“I am your voice.”
That was the message to the American people tonight from Donald J. Trump, a man who claims to be one of the richest people in the world and also the working man’s best friend; a man who rallied white voters throughout the primaries by insulting and attacking immigrants, Mexicans, Muslims and the women who challenge him in the elections; a twice-divorced man whose businesses have declared bankruptcy and been sued for fraud against consumers, but who found a way to talk to voters in the plain language of an everyday guy instead of the plastic pabulum of political spin.
The delegates on the convention floor ate it up. In that arena at least, Trump won big.
It remains to be seen how he played out in TV-land with working mothers, Hispanic families, seniors in assisted living, kids fresh out of college, urban office workers, suburban teachers, soybean farmers and tech wizards in Silicon Valley.
This much is for sure: The flamboyant, mischievous braggart who was dismissed as a joke only months ago and who ran and won an outrageous, divisive but riveting un-campaign, was tonight wrapped in all the traditional trimmings of American politics.
The political normalization of Donald Trump, maverick, has reached another level.
And that includes giving a speech that was very, very, very long.
Those who hoped, whether from malice or merriment, that Trump would be at his full snarling, politically incorrect, irreverent peak were disappointed.
Those who hoped that Trump would draw from some hidden reservoir of humility to offer olive branches and open doors to groups he slammed were disappointed, too.
Trump’s speech was as close to a generic, plain vanilla campaign speech as he may ever get.
It wasn’t that close, though. Three billionaires in a row introduced Trump, for example. The speech was laden with known factual errors, outright lies and distortions, as his speeches always are. He eschewed any personal touches. There was no good old American optimism. Mostly, it was mean.
Was he presidential? Was he disciplined and dignified? Did he soothe voters who think he is a hothead? Perhaps, but it won’t mean a thing unless he stays the course for nearly four more months.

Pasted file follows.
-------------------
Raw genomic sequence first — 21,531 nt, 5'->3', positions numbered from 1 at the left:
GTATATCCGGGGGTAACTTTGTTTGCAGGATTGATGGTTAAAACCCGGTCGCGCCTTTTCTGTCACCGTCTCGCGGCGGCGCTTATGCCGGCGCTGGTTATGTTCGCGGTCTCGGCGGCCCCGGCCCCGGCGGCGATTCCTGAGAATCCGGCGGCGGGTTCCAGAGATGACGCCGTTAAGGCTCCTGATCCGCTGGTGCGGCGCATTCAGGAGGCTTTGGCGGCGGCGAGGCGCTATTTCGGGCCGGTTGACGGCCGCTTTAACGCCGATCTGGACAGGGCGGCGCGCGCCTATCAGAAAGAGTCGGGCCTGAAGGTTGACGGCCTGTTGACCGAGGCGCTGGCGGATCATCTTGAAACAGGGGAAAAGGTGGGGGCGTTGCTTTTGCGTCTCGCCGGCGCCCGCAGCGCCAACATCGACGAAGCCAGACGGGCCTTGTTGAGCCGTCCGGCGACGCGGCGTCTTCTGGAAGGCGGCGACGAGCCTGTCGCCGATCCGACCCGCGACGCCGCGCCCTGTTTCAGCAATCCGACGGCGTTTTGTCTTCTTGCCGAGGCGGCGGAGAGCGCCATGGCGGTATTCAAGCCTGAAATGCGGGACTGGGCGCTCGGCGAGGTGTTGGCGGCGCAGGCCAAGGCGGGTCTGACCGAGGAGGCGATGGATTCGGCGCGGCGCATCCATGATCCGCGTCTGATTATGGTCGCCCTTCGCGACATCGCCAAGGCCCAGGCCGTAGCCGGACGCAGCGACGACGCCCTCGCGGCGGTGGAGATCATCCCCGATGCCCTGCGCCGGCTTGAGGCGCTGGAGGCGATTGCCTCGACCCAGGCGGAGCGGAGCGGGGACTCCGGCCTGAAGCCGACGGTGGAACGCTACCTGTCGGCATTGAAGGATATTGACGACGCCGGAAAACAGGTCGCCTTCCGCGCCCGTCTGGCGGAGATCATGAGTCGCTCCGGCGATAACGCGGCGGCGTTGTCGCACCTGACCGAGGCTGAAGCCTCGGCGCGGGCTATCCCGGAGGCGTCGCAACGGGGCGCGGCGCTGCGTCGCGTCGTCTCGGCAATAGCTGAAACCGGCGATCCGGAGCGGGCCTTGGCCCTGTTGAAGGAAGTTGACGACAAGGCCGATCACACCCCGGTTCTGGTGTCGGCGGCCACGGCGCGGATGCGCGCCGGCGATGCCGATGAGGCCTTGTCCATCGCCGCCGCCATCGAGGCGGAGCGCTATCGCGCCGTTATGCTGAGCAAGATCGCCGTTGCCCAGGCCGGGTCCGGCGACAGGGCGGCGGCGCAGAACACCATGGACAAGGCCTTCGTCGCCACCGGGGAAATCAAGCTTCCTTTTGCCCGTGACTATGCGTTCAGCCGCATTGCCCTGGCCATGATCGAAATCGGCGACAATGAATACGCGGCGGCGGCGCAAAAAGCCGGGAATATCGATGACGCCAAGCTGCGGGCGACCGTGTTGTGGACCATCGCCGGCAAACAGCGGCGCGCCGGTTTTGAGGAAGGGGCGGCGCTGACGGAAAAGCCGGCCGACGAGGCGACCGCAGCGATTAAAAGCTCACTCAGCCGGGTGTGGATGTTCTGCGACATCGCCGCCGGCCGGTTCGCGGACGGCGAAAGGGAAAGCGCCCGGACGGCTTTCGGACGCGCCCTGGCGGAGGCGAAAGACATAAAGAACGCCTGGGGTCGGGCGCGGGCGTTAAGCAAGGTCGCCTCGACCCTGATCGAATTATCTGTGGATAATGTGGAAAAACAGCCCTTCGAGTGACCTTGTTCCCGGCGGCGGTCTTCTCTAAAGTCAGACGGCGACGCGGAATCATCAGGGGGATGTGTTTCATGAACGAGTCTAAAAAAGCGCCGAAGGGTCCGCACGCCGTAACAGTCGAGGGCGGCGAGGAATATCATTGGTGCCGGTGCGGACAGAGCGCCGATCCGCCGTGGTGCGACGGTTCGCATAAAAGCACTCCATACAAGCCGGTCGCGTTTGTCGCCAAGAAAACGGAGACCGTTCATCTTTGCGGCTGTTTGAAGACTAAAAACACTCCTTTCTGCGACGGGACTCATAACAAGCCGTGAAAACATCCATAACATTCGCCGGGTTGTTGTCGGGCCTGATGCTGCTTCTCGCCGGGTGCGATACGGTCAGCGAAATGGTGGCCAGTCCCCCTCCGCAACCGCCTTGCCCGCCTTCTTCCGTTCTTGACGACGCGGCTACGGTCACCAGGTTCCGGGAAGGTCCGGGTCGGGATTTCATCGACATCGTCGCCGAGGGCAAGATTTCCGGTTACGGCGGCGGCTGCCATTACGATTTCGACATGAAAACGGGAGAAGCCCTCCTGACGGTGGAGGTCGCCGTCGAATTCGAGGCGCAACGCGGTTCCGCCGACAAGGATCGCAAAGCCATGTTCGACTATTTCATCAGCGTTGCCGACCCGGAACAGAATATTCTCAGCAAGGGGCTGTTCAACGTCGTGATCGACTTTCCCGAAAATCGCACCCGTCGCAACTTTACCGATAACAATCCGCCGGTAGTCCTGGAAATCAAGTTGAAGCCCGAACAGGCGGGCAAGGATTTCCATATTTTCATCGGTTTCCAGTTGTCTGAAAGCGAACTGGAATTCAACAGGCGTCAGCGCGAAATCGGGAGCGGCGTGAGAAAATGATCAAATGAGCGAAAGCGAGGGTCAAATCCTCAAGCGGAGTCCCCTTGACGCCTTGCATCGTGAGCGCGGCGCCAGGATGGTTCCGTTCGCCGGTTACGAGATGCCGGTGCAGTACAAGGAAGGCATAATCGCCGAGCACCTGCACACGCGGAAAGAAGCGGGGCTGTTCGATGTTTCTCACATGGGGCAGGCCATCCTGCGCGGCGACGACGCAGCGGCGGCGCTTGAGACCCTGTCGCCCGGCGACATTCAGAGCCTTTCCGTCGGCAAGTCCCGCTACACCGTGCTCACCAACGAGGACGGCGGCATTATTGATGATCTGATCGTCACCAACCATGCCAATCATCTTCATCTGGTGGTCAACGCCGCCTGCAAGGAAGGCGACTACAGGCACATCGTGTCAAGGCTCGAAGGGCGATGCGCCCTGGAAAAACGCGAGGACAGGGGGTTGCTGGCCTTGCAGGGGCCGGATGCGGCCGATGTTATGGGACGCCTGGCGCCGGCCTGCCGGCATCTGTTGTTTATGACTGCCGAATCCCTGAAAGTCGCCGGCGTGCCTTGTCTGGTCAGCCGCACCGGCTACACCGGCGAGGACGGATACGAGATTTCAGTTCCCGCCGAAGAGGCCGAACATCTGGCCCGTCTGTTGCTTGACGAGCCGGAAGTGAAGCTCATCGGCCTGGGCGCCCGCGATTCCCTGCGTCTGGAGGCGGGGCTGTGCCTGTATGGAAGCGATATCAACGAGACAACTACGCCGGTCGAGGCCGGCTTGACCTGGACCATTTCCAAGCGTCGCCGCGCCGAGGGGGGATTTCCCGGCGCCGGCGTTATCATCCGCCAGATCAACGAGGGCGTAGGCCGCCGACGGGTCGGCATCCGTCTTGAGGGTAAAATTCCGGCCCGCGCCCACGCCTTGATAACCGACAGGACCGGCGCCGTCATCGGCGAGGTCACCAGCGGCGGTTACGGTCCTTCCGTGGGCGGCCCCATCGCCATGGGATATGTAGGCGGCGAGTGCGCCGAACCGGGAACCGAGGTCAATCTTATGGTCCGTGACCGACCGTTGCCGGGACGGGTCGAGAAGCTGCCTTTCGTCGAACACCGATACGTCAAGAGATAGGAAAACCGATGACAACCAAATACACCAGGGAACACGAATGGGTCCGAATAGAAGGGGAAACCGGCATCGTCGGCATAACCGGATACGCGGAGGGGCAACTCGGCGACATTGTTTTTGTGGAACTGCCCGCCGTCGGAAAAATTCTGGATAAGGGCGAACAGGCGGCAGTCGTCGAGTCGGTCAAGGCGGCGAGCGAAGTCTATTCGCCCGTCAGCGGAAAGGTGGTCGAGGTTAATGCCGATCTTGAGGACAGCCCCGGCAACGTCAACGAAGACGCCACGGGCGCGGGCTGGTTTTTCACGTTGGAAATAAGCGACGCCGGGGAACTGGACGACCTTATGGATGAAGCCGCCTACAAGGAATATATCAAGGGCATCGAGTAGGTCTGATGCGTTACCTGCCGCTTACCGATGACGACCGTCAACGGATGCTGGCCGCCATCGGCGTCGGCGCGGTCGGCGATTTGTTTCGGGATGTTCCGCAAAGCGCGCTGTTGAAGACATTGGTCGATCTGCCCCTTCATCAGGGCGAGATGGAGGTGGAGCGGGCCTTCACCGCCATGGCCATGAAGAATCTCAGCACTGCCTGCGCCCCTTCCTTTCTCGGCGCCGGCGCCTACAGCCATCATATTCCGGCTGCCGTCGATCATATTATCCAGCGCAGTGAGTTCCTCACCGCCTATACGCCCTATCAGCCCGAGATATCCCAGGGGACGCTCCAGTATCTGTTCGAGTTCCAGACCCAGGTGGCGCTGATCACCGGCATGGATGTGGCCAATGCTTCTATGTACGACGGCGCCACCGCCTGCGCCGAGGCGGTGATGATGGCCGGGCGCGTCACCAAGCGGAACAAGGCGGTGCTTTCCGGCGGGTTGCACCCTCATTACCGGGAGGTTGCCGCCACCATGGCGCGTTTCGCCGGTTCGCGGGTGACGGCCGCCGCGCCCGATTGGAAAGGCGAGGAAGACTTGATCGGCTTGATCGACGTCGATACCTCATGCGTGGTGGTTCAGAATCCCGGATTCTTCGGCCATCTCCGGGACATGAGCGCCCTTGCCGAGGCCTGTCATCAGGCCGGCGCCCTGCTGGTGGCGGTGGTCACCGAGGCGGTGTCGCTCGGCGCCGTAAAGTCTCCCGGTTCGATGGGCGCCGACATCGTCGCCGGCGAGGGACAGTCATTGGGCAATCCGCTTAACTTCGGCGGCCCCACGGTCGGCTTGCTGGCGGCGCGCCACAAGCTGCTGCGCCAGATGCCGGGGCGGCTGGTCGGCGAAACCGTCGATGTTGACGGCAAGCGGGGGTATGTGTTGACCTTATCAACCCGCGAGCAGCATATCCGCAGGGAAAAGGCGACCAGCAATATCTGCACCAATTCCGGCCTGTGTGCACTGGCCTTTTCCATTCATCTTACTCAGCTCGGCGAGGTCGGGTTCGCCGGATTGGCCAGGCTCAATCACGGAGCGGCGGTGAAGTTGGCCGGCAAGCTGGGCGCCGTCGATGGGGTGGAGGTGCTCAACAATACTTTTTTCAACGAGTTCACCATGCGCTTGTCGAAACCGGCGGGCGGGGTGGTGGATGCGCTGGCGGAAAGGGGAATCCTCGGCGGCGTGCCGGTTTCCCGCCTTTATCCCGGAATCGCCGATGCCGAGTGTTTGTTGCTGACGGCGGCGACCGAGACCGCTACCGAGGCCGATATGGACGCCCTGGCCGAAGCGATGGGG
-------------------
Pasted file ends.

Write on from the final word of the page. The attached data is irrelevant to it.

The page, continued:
Critique and attack
Donald Trump’s acceptance speech was not inspirational in any regard. It was four parts critique and attack, one part promise and apple pie. Every theme in his speech was built on a foundation of pessimism, the idea that America today is a “disaster.”
Trump’s America is one where George W. Bush never existed and never started a war. Every disaster in the world was caused by Barack Obama and Hillary Clinton. Buh-lieve me.
“This is the legacy of Hillary Clinton: death, destruction, terrorism and weakness,” Trump declared.
“Again” was the motif: We once were strong, we now are weak, I’ll make us strong again.
“We will lead our country back to safety, prosperity, and peace,” he said near the beginning. “We will be a country of generosity and warmth. But we also will be a country of law and order.”
Law and order was the dominant message, a more palatable version of the demagogic scapegoating of his primary crusade. “I have a message for all of you: the crime and violence that today afflicts our nation will soon come to an end,” he said. “Beginning on January 20th 2017, safety will be restored.” He used the phrase “law and order” again and again, an intentional nod to Richard Nixon’s 1968 campaign.
The role of conventions
Coming three months before the election, summertime conventions aren’t huge influences on voting behavior in the fall. Perhaps that is why the Trump campaign treated the convention in a way that we know was blasé and careless. It has not been the grandiose Trump production he promised. It wasn’t the greatest ever.
But even though conventions will by old news by November, they do important work on the infrastructure of campaigns.
Campaigns can boost or sap the morale and energy of party activists and professionals. They can display on a big stage the full throttle support of the vanquished contenders – or not. Conventions can serve as the venue where factions and feuders bury their hatchets. They raise boxcars of dough for the party. Traditionally, they put a happy spotlight of the party’s most popular figures from past and present that deliver inspiring or substantive speeches. They can put a sharp focus a few key issues and try out catchphrases, rhetoric and battle cries. They look to the party’s far horizon and pick potential stars to show off and groom. They try to convey a sense that the party is ruthlessly efficient, competent and united.